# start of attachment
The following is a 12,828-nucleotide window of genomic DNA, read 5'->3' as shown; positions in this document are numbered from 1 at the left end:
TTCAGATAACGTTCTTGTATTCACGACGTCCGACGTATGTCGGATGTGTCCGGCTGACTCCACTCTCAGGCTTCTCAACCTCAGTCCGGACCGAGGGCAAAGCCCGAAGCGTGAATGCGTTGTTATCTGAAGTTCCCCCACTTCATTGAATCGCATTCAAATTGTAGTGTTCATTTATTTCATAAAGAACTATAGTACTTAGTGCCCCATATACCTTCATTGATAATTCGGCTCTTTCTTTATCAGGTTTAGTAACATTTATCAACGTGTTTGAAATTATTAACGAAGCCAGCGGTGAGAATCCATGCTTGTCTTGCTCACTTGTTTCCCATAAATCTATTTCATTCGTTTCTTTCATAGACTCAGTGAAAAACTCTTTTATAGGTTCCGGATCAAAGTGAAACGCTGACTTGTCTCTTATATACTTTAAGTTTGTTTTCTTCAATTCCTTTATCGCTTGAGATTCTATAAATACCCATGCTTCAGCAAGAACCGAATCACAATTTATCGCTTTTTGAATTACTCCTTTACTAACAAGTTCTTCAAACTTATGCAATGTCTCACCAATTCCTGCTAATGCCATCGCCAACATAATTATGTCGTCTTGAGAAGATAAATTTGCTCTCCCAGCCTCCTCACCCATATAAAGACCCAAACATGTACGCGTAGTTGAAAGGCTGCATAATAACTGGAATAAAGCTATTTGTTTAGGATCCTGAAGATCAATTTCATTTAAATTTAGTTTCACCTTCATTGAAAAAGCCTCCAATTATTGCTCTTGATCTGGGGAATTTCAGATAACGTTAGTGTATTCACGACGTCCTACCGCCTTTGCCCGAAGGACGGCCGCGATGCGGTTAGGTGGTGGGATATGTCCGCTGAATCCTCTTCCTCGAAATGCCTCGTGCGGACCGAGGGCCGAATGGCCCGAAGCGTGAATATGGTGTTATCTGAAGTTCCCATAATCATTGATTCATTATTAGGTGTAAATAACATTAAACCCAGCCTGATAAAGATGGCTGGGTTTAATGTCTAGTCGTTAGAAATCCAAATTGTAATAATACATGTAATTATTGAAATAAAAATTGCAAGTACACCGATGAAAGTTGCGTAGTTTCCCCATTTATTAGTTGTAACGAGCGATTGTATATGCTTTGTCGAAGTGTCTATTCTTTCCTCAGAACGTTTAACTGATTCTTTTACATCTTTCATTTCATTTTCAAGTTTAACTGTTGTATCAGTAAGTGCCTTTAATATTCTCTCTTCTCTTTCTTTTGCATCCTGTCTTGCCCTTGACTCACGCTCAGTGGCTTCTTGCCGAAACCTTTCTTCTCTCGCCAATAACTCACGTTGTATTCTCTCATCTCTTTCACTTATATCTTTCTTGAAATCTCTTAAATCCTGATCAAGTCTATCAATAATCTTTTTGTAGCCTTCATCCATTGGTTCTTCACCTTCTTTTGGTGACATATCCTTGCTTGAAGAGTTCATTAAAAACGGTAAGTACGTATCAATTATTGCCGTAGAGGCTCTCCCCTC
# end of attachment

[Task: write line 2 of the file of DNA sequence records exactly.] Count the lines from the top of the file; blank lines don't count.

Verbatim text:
TTCAGATAACGTTCTTGTATTCACGACGTCCGACGTATGTCGGATGTGTCCGGCTGACTCCACTCTCAGGCTTCTCAACCTCAGTCCGGACCGAGGGCAAAGCCCGAAGCGTGAATGCGTTGTTATCTGAAGTTCCCCCACTTCATTGAATCGCATTCAAATTGTAGTGTTCATTTATTTCATAAAGAACTATAGTACTTAGTGCCCCATATACCTTCATTGATAATTCGGCTCTTTCTTTATCAGGTTTAGTAACATTTATCAACGTGTTTGAAATTATTAACGAAGCCAGCGGTGAGAATCCATGCTTGTCTTGCTCACTTGTTTCCCATAAATCTATTTCATTCGTTTCTTTCATAGACTCAGTGAAAAACTCTTTTATAGGTTCCGGATCAAAGTGAAACGCTGACTTGTCTCTTATATACTTTAAGTTTGTTTTCTTCAATTCCTTTATCGCTTGAGATTCTATAAATACCCATGCTTCAGCAAGAACCGAATCACAATTTATCGCTTTTTGAATTACTCCTTTACTAACAAGTTCTTCAAACTTATGCAATGTCTCACCAATTCCTGCTAATGCCATCGCCAACATAATTATGTCGTCTTGAGAAGATAAATTTGCTCTCCCAGCCTCCTCACCCATATAAAGACCCAAACATGTACGCGTAGTTGAAAGGCTGCATAATAACTGGAATAAAGCTATTTGTTTAGGATCCTGAAGATCAATTTCATTTAAATTTAGTTTCACCTTCATTGAAAAAGCCTCCAATTATTGCTCTTGATCTGGGGAATTTCAGATAACGTTAGTGTATTCACGACGTCCTACCGCCTTTGCCCGAAGGACGGCCGCGATGCGGTTAGGTGGTGGGATATGTCCGCTGAATCCTCTTCCTCGAAATGCCTCGTGCGGACCGAGGGCCGAATGGCCCGAAGCGTGAATATGGTGTTATCTGAAGTTCCCATAATCATTGATTCATTATTAGGTGTAAATAACATTAAACCCAGCCTGATAAAGATGGCTGGGTTTAATGTCTAGTCGTTAGAAATCCAAATTGTAATAATACATGTAATTATTGAAATAAAAATTGCAAGTACACCGATGAAAGTTGCGTAGTTTCCCCATTTATTAGTTGTAACGAGCGATTGTATATGCTTTGTCGAAGTGTCTATTCTTTCCTCAGAACGTTTAACTGATTCTTTTACATCTTTCATTTCATTTTCAAGTTTAACTGTTGTATCAGTAAGTGCCTTTAATATTCTCTCTTCTCTTTCTTTTGCATCCTGTCTTGCCCTTGACTCACGCTCAGTGGCTTCTTGCCGAAACCTTTCTTCTCTCGCCAATAACTCACGTTGTATTCTCTCATCTCTTTCACTTATATCTTTCTTGAAATCTCTTAAATCCTGATCAAGTCTATCAATAATCTTTTTGTAGCCTTCATCCATTGGTTCTTCACCTTCTTTTGGTGACATATCCTTGCTTGAAGAGTTCATTAAAAACGGTAAGTACGTATCAATTATTGCCGTAGAGGCTCTCCCCTC